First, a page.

TACT

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Editor-In-Chief: C. Michael Gibson, M.S., M.D. [1]; Associate Editor(s)-in-Chief: Rim Halaby, M.D. [2]

Official Title

Trial to Assess Chelation Therapy (TACT)

Objective

The purpose of this study is to determine the safety and effectiveness of ethylene diamine tetra-acetic (EDTA) chelation therapy in individuals with coronary artery disease.

Mt. Sinai Medical Center, Miami

Timeline

Timeline
Start Date September 2003
Study Completion Date August 2012
Primary Completion Date October 2011
Status Completed

The previous information was derived from ClinicalTrials.gov on 11/19/2013 using the identification number NCT00044213.

Study Description

Study Description
Study Type Interventional
Study Phase Phase 3
Study Design
Allocation Randomized
Endpoint Efficacy Study
Interventional Model Factorial Assignment
Masking Double Blind (Subject, Investigator)
Study Details
Primary Purpose Treatment
Condition Coronary artery disease
Intervention EDTA
EDTA placebo
High dose vitamin
High dose vitamin placebo
Study Arms Active Comparator: EDTA + high dose vitamin
Placebo Comparator: EDTA + high dose vitamin placebo
Placebo Comparator: EDTA placebo + high dose vitamin
Placebo Comparator: EDTA placebo + high dose vitamin placebo
Population Size 1708

The previous information was derived from ClinicalTrials.gov on 11/19/2013 using the identification number NCT00044213.

Eligibility Criteria

Inclusion Criteria

  • Heart attack at least 6 weeks prior to study start

Exclusion Criteria

  • Serum creatinie level greater than 2.0 mg/dL
  • Platelet count less than 100,000/µL
  • Blood pressure greater than 160/100
  • Chelation therapy within 5 years prior to study start
  • History of allergic reactions to EDTA or any of the therapy's components
  • Coronary or carotid revascularization procedures within 6 months prior to study start or a scheduled revascularization
  • Cigarette smoking within 3 months prior to study start
  • Childbearing potential
  • History of liver disease
  • Active heart failure or heart failure hospitalization within 6 months.
  • Diagnoses of additional medical conditions that could otherwise limit patient survival
  • Inability to tolerate 500-mL infusions weekly.

Outcomes

Primary Outcomes

A composite of total mortality, recurrent myocardial infarction, stroke, coronary revascularization, and hospitalization for angina.

Secondary Outcomes

A composite of cardiovascular death, non-fatal myocardial infarction and non-fatal stroke.

Publications

Stable Post-Myocardial Infarction Patients

A follow up period of 55 months revealed a modest decrease in the adverse cardiovascular outcomes risks. In fact, 30% of post-MI patients who did not receive chelation therapy were reported to have the primary outcome compared to 26% of those who received the chelation therapy ( HR: 0.82; 95% CI: 0.69-0.99; p= 0.035). The association between chelation therapy and decrease in the risk of each of the components of the primary outcome was significant except for total mortality. Despite the moderate improvement in the cardiovascular outcomes, the findings of this study were not enough to promote chelation therapy as a treatment for stable post-myocardial infarct patients.[1]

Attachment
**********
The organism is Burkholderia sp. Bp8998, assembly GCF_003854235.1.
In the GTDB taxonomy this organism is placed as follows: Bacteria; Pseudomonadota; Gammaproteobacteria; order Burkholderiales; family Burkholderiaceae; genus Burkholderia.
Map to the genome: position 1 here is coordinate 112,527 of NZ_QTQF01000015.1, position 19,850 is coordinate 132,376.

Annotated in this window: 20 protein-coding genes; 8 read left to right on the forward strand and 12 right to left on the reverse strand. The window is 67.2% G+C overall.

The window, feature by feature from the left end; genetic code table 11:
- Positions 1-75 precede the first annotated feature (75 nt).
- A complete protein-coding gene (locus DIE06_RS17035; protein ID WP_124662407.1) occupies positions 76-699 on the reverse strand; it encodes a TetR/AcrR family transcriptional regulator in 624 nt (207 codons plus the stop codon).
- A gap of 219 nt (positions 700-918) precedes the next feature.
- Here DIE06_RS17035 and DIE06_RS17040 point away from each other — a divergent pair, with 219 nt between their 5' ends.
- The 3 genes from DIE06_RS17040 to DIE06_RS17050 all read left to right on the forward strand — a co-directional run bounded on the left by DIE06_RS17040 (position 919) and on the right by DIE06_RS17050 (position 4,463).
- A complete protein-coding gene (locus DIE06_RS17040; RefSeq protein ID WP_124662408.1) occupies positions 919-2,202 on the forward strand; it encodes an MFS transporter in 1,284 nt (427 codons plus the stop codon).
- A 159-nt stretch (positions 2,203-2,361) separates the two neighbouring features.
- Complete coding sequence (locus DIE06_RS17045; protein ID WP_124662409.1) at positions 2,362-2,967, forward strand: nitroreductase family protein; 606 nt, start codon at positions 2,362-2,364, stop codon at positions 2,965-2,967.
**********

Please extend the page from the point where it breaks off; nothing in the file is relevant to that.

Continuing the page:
Diabetic Post-Myocardial Infarction Patients

The effect of chelation therapy on cardiovascular outcomes was investigated among diabetic patients enrolled in TACT. Among TACT enrolled patients, 633 patients had diabetes which was defined as self-reported diabetes, taking treatment for diabetes or having a fasting blood glucose superior to 126 mg/dL at enrollment. The use of chelation therapy infusions among post-myocardial infarction diabetic patients was associated with decrease in the primary endpoint. In fact, the primary end point occurred in 25 % of diabetic patients who were administered the chelation therapy compared to 38% in those who were not (HR, 0.59; 95% CI, 0.44–0.79; P<0.001). The effect of chelation therapy on the primary endpoint remained significant following adjustment for multiple subgroups (99.4% CI, 0.39–0.88; adjusted P=0.002). In addition, chelation therapy was associated with decreased all-cause mortality, an association that was no longer significant following adjustment for multiple subgroups.[2]

References

  1. Lamas GA, Goertz C, Boineau R, Mark DB, Rozema T, Nahin RL; et al. (2013). "Effect of disodium EDTA chelation regimen on cardiovascular events in patients with previous myocardial infarction: the TACT randomized trial.". JAMA. 309 (12): 1241–50. PMID 23532240. doi:10.1001/jama.2013.2107. 
  2. Escolar E, Lamas G, Mark D et al.(2013) "The Effect of an EDTA-based Chelation Regimen on Patients With Diabetes Mellitus and Prior Myocardial Infarction in the Trial to Assess Chelation Therapy (TACT)". Circulation. 2013

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